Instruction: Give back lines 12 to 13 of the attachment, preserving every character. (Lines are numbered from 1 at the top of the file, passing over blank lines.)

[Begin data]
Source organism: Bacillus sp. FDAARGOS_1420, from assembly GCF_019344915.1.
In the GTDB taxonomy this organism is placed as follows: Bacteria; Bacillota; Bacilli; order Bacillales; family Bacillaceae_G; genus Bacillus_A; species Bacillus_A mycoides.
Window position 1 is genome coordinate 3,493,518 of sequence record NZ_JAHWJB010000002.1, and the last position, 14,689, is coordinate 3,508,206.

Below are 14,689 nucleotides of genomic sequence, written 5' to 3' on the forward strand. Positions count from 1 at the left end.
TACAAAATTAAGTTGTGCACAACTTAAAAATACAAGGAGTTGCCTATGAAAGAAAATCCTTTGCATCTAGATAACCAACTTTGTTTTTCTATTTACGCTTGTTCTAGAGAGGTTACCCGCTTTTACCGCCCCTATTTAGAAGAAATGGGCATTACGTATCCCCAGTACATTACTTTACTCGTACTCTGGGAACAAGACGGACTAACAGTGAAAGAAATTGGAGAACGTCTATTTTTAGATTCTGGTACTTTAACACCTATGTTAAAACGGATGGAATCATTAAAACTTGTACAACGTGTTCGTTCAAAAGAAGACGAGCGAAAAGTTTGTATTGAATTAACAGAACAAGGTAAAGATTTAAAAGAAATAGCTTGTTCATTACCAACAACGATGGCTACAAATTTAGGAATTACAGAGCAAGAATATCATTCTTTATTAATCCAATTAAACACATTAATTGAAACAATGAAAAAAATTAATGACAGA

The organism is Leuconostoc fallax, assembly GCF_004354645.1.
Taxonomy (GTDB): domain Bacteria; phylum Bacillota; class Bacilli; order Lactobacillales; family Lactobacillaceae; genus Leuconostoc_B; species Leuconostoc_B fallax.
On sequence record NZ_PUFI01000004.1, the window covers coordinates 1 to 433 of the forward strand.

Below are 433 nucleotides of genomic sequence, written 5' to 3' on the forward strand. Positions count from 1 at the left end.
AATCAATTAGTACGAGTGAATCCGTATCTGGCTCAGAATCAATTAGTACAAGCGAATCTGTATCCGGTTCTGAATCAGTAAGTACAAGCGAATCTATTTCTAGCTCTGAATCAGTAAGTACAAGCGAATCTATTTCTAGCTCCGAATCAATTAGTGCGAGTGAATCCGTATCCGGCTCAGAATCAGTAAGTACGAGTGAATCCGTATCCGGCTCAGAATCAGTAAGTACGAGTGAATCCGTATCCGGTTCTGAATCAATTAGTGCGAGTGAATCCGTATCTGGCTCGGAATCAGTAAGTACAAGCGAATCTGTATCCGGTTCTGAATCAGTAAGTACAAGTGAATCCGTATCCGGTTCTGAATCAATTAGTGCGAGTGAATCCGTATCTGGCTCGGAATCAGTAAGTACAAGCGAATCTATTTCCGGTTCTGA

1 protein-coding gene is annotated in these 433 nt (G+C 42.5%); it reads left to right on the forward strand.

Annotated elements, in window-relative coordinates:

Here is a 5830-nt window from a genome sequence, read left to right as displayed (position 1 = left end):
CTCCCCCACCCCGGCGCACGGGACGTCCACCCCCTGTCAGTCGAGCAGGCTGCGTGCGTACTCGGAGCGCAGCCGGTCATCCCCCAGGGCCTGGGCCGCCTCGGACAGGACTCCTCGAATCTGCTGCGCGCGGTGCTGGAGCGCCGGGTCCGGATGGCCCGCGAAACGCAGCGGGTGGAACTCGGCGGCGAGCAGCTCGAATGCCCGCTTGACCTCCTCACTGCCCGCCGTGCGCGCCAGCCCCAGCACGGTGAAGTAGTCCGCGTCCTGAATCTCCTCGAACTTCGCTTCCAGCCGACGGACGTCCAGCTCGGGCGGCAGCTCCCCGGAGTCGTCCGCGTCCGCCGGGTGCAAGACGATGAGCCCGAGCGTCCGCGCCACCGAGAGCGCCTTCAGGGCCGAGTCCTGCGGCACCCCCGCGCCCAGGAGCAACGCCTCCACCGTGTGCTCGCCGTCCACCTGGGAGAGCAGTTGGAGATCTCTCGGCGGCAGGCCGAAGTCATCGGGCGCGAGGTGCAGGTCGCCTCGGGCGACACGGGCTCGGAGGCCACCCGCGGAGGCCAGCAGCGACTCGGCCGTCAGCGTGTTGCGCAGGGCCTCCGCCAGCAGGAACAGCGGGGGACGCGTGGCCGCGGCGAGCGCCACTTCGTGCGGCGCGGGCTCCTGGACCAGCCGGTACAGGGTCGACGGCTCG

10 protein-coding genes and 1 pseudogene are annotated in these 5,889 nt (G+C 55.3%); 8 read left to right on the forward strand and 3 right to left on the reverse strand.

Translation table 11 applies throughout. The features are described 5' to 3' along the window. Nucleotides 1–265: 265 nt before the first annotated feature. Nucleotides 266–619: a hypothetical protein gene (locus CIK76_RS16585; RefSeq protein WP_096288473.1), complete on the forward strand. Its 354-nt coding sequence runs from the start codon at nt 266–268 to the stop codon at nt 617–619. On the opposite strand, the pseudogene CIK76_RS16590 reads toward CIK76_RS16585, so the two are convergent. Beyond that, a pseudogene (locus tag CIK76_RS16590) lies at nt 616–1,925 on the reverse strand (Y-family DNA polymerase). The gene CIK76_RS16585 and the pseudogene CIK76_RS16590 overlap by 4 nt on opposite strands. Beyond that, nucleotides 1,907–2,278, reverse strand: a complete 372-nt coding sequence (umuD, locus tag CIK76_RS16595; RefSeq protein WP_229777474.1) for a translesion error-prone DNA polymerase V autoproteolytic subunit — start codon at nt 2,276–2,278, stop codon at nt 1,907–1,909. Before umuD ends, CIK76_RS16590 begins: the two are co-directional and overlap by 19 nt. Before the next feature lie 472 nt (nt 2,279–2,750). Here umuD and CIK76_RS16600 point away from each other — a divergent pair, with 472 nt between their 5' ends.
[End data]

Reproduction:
Annotated elements, in window-relative coordinates:

Here is a 5830-nt window from a genome sequence, read left to right as displayed (position 1 = left end):